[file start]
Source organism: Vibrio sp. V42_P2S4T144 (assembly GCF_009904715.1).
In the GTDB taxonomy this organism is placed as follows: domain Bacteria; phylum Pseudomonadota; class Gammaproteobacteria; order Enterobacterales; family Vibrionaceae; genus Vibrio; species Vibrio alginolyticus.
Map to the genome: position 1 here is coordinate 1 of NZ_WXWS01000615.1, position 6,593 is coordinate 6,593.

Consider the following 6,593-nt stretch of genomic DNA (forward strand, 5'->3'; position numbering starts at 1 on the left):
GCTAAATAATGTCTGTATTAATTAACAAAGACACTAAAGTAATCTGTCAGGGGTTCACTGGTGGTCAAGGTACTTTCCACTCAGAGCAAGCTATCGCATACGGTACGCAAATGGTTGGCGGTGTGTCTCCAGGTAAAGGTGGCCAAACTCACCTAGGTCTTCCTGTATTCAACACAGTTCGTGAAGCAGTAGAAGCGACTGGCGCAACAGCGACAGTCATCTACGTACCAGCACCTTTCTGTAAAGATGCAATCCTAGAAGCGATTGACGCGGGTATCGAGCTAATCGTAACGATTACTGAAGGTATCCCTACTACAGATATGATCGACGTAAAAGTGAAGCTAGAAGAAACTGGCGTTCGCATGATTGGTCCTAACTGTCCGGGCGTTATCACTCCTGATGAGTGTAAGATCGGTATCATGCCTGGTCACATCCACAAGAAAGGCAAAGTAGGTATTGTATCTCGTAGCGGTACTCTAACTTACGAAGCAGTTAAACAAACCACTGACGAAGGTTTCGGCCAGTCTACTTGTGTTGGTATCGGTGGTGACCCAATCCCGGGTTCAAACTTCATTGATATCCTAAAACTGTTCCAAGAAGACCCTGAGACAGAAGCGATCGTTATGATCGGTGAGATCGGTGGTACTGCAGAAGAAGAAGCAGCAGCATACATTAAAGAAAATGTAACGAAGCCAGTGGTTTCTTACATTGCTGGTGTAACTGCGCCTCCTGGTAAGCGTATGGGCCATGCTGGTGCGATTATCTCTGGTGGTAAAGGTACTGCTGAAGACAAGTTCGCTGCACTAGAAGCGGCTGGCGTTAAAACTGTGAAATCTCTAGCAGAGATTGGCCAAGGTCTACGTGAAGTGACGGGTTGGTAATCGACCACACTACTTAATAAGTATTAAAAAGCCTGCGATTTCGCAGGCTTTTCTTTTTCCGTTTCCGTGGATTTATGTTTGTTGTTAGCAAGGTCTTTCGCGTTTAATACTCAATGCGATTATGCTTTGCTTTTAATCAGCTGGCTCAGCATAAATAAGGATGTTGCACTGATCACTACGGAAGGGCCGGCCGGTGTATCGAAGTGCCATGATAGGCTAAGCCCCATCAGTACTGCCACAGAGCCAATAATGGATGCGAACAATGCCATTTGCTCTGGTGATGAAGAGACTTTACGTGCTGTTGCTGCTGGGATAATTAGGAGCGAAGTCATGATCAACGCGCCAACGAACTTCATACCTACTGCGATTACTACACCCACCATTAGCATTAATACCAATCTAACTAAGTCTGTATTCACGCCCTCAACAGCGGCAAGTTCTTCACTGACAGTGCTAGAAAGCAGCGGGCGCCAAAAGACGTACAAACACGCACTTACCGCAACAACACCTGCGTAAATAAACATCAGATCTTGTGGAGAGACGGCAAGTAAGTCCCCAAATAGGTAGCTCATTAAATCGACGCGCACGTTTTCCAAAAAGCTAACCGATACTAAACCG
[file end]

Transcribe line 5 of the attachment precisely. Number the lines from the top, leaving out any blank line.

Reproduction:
GCTAAATAATGTCTGTATTAATTAACAAAGACACTAAAGTAATCTGTCAGGGGTTCACTGGTGGTCAAGGTACTTTCCACTCAGAGCAAGCTATCGCATACGGTACGCAAATGGTTGGCGGTGTGTCTCCAGGTAAAGGTGGCCAAACTCACCTAGGTCTTCCTGTATTCAACACAGTTCGTGAAGCAGTAGAAGCGACTGGCGCAACAGCGACAGTCATCTACGTACCAGCACCTTTCTGTAAAGATGCAATCCTAGAAGCGATTGACGCGGGTATCGAGCTAATCGTAACGATTACTGAAGGTATCCCTACTACAGATATGATCGACGTAAAAGTGAAGCTAGAAGAAACTGGCGTTCGCATGATTGGTCCTAACTGTCCGGGCGTTATCACTCCTGATGAGTGTAAGATCGGTATCATGCCTGGTCACATCCACAAGAAAGGCAAAGTAGGTATTGTATCTCGTAGCGGTACTCTAACTTACGAAGCAGTTAAACAAACCACTGACGAAGGTTTCGGCCAGTCTACTTGTGTTGGTATCGGTGGTGACCCAATCCCGGGTTCAAACTTCATTGATATCCTAAAACTGTTCCAAGAAGACCCTGAGACAGAAGCGATCGTTATGATCGGTGAGATCGGTGGTACTGCAGAAGAAGAAGCAGCAGCATACATTAAAGAAAATGTAACGAAGCCAGTGGTTTCTTACATTGCTGGTGTAACTGCGCCTCCTGGTAAGCGTATGGGCCATGCTGGTGCGATTATCTCTGGTGGTAAAGGTACTGCTGAAGACAAGTTCGCTGCACTAGAAGCGGCTGGCGTTAAAACTGTGAAATCTCTAGCAGAGATTGGCCAAGGTCTACGTGAAGTGACGGGTTGGTAATCGACCACACTACTTAATAAGTATTAAAAAGCCTGCGATTTCGCAGGCTTTTCTTTTTCCGTTTCCGTGGATTTATGTTTGTTGTTAGCAAGGTCTTTCGCGTTTAATACTCAATGCGATTATGCTTTGCTTTTAATCAGCTGGCTCAGCATAAATAAGGATGTTGCACTGATCACTACGGAAGGGCCGGCCGGTGTATCGAAGTGCCATGATAGGCTAAGCCCCATCAGTACTGCCACAGAGCCAATAATGGATGCGAACAATGCCATTTGCTCTGGTGATGAAGAGACTTTACGTGCTGTTGCTGCTGGGATAATTAGGAGCGAAGTCATGATCAACGCGCCAACGAACTTCATACCTACTGCGATTACTACACCCACCATTAGCATTAATACCAATCTAACTAAGTCTGTATTCACGCCCTCAACAGCGGCAAGTTCTTCACTGACAGTGCTAGAAAGCAGCGGGCGCCAAAAGACGTACAAACACGCACTTACCGCAACAACACCTGCGTAAATAAACATCAGATCTTGTGGAGAGACGGCAAGTAAGTCCCCAAATAGGTAGCTCATTAAATCGACGCGCACGTTTTCCAAAAAGCTAACCGATACTAAACCG